I have been a bit remiss in blogging. It may have something to do with the fact that we have been going places like this:
Crater Lake, which is still very snowy in June. And cold.
Or doing things like this:
Cannon Beach! You can rent a bike and drive on the beach and it is fun! Also, this was the first time I'd been on a bike in years.
...every weekend. The Man and I have been taking a somewhat whirl-wind tour of Things We Love or Have Always Wanted to Do in Oregon Before the Epic Wyoming Move. So of course that means visiting the coast and as many of the national parks as we can get to before moving day arrives.
While eating breakfast on one of these weekend trips, The Man and I both found ourselves lamenting that there isn't much in the way of gluten-free breakfasts to be had at restaurants (he can eat gluten, but often feels sad for me that I can't just order pancakes when we go out). Usually you can have some kind of omelet or potatoes at a restaurant, but we both were thinking how nice it would be to have a good GF biscuit recipe that either of us could just whip up at home.
That got me thinking about weekend breakfasts at my house growing up. My Dad would always (and still does!) make breakfast on Sunday morning. He'd get up at what seemed an early time to me (but I often get up at 5 for my job now, so seven is sleeping in. I must finally be a “real” adult.) and start making eggs and coffee. And there were almost always biscuits. It was a pretty simple recipe, half bisquick, half whole-wheat flour, and all of the add-ins that the bisquick box said to do. I have fond memories of being eight or so, and learning how to shape the biscuits. We don't cut and roll biscuits in my family of origin, you take a wad of dough, roll it into a ball, and stick it on the cookie sheet. They were very, very tasty. In eighth grade, I started making baking powder biscuits from scratch so often that I had the recipe memorized for a while.
Biscuit dough is so simple, surely it must be easy to make gluten-free, I thought. So I took a look in an Amish cookbook I have, and made a couple ingredient swaps to take out dairy and gluten. The result? Tasty, fluffy biscuits that the Man and I happily ate for lunch. They don't quite taste as whole-grain as the biscuits my Dad makes, nor as light as the white-flour ones I used to make, but they are a happy compromise, without the gluten and dairy.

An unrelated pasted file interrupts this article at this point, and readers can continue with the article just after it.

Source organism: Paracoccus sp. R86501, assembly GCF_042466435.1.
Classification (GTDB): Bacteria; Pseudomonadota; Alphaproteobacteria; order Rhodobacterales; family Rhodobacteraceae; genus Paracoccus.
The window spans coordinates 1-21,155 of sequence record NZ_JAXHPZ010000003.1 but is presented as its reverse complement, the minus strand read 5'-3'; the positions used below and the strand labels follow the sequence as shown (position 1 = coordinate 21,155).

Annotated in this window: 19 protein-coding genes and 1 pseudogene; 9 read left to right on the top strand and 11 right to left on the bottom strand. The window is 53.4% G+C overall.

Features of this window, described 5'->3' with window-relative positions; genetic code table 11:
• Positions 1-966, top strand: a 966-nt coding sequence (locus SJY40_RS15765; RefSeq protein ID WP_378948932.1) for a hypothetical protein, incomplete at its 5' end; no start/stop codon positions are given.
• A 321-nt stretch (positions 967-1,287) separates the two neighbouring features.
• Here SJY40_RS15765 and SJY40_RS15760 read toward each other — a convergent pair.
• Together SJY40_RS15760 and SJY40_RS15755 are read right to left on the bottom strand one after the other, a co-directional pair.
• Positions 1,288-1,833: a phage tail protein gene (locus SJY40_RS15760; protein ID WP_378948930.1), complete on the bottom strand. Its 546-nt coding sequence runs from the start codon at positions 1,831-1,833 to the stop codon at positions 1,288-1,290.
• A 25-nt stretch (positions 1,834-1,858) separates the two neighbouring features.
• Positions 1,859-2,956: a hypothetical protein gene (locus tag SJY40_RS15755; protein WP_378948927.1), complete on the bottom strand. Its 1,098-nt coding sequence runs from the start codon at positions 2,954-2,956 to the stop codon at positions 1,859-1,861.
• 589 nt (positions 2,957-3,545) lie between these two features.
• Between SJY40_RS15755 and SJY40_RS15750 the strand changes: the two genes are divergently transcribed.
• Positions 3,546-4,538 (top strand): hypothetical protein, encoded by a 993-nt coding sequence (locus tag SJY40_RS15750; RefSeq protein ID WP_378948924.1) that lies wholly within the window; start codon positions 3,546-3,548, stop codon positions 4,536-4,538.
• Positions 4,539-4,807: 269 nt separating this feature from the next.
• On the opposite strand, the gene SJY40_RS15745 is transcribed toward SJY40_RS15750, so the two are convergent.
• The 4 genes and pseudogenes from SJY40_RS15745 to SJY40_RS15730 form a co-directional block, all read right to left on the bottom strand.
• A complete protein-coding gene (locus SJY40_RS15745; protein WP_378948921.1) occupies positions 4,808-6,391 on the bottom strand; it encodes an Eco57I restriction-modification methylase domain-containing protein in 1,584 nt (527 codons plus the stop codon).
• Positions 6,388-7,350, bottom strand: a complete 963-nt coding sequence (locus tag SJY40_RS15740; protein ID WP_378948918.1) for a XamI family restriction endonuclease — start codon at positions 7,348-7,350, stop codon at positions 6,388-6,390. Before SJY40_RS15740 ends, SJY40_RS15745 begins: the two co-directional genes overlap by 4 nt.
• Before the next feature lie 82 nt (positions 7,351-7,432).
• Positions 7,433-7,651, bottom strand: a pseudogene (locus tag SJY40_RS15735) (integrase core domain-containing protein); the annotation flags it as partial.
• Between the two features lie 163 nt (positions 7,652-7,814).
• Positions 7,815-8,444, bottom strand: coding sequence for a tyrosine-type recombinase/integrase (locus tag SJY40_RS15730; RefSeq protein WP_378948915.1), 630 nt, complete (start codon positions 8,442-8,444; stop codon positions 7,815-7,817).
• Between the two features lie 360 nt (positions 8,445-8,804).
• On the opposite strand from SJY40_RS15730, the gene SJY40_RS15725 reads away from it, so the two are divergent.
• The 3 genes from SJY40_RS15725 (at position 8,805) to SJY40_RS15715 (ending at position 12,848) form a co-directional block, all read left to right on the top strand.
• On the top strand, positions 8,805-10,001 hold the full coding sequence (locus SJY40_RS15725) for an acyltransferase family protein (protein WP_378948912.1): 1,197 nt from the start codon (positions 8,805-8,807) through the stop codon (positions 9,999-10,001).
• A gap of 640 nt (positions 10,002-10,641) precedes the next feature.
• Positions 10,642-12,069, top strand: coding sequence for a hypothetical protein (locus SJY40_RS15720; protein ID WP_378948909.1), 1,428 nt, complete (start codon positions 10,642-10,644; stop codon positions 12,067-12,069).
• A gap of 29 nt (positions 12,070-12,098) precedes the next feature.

Baking Powder Biscuits
Adapted from “From Amish and Mennonite Kitchens,” by Phyllis Pellman Good and Rachel Thomas Pellman
1 cup coconut or alternate milk of choice
2 tsp lemon juice
2 cups gluten-free flour mix*
2 tsp baking powder
½ tsp xanthan gum
¼ tsp sea salt
3 Tbs Shortening (I used Spectrum)
Preheat oven to 450. Combine the milk with the lemon juice, and set aside for at least five minutes**. Meanwhile, whisk together the dry ingredients. This helps make sure the ingredients are evenly distributed. Add the shortening, and blend with a fork or pastry blender until the mixture becomes fine (1/3 inch or less) crumbs. Add the milk-lemon juice mixture about a quarter cup at a time, stirring the dough after each addition. The dough should be slightly wet, so that it clumps together, but not as wet as muffin batter.
Take about 2 tablespoon of dough at a time, roll into a ball with your hands, and press onto a cookie sheet. Flatten the ball slightly. Do this until you have used up all of the dough. Alternatively, roll out the dough to ½ inch and cut biscuits out.
Bake for 10 to 12 minutes, until lightly browned. Makes about 10 biscuits.
They were a little more crumbly then normal wheat biscuits, but still held up well to normal toppings like jam.
Incidentally, it has been just over one year since I got my gluten-intolerant diagnosis. I thought about doing some kind of big dramatic blog about it, but I haven't the extra time between my job and getting ready to move. I just wanted to make a note of it, and encourage any people who are newly gluten-free. The adjustment does suck a lot at the beginning, but after a year of this diet, I feel so much better, and it is pretty easy and natural to cook for myself. Hurrah for better health!
* My current favorite flour mix is 2 parts sorghum flour : 1 part millet flour : 1 part brown rice. I keep it in a big container. I think this would work well with part oat, or quinoa, or oat flour, but to make biscuits exactly like these, use 1 cup sorghum, ½ cup millet, and ½ cup brown rice flours.
** Adding lemon juice to milk (either an alternate milk or a dairy milk) makes a sort of cheaters buttermilk. Do this anytime you need a non-dairy buttermilk in a recipe, or if you can have dairy, but don't feel like running to the store just for buttermilk.